Politico: 5 Takeaways from the CBO’s Report
Ryan’s healthcare plan is out, and every republican under the sun is challenging it! Well, not every republican, just the Freedom Caucus, the Libertarians, the Pro-Planned Parenthood senators (there’s two) multiple representatives, and uh…huh.
Well, Ryan’s in trouble. Oh and Price and Trump too.
The main point here is that a number of opponents are challenging this ill because of the clauses the 146-page document has regarding Medicaid expansion, entitlements and allowances, and planned parenthood, with the die hard conservatives opposing due to the lack of sufficient reduction in entitlements and taxes, the Libertarians (mainly Rand Paul) due to the sheer level of federal government control and so on.
Four Senators even wrote a letter to Mitch McConnell, regarding the lack of protection for Medicaid the plan lacks. Never a good sign.
So the plan may be dead in the water, and if this doesn’t pass republicans may need to either outright just repeal Obamacare to keep their promises (which would result in the insurance single-payer market collapsing and god knows how many that would hurt, at least 20 million, and what that would do to the economy) or keep Obamacare and break their promise to their constituents.
The latter won’t happen, and the former terrifies anyone who can grasp the consequences and many, myself included, who don’t.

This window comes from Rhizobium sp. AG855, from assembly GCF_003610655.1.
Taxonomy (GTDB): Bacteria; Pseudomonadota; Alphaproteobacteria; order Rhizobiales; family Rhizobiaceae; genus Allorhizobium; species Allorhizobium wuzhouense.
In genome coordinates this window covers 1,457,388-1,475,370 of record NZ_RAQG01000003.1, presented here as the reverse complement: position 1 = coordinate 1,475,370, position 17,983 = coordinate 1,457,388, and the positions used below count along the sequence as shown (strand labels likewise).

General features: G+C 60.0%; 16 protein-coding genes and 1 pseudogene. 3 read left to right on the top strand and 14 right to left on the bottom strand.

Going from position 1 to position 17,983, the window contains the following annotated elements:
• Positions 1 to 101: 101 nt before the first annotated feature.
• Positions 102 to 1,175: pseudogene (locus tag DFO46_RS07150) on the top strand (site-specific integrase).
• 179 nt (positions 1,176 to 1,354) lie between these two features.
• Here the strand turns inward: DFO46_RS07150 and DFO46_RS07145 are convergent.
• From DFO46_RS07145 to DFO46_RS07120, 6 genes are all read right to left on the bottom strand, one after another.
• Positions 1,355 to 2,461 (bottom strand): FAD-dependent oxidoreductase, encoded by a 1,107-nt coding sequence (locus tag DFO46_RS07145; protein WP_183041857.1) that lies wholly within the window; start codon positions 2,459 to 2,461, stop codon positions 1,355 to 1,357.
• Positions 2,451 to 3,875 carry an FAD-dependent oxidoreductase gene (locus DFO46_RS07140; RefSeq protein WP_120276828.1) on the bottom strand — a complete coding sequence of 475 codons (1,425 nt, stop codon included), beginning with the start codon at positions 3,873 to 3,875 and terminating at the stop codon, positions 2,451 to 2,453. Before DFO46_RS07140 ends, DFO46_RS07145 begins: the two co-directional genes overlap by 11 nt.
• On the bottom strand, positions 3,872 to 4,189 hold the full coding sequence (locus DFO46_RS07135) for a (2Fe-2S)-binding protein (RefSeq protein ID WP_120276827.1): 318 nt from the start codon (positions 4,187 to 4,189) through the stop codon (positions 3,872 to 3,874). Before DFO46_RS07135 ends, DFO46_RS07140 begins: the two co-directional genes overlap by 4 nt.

Time: Grand Old Problems
Trump has suddenly realized that being president is hard. Who knew?
Well everybody actually that’s rather the point
Still the point he was referring to was healthcare, and how the house and senate still haven’t come up with a replacement or can even agree on a basic idea. Some don’t want to spend a lot of money, some don’t want to interfere with the market, some are generally clueless, and it’s all basically a mess. And Trump is just realizing that yes, it is in fact a hard thing, a difficult thing, to be president and deal with healthcare. Kind of why Obamacare is actually a really good thing that people (suddenly, of course) have decided is actually pretty great.
So what’s the plan now? Repeal-and-delay, better known as ‘Republicans have no plan because they bitched for too long, and now they’re gonna avoid the question entirely’. For about three months.
The senate bill in question probably won’t pass, but if it does it’ll give some breathing room for the house and congress to come up with some sort of plan and not a [placeholder]. It’ll also piss of their base, 20 million people suddenly without healthcare, pretty much every liberal period, and galvanize the Democrats. So it also might not pass. Which will still piss of their base and leave Republicans back at square one.
Isn’t Politics fun?
Mother Jones: Republicans Give Up, Admit Healthcare is Hard
Mother Jones: Oh Sh*t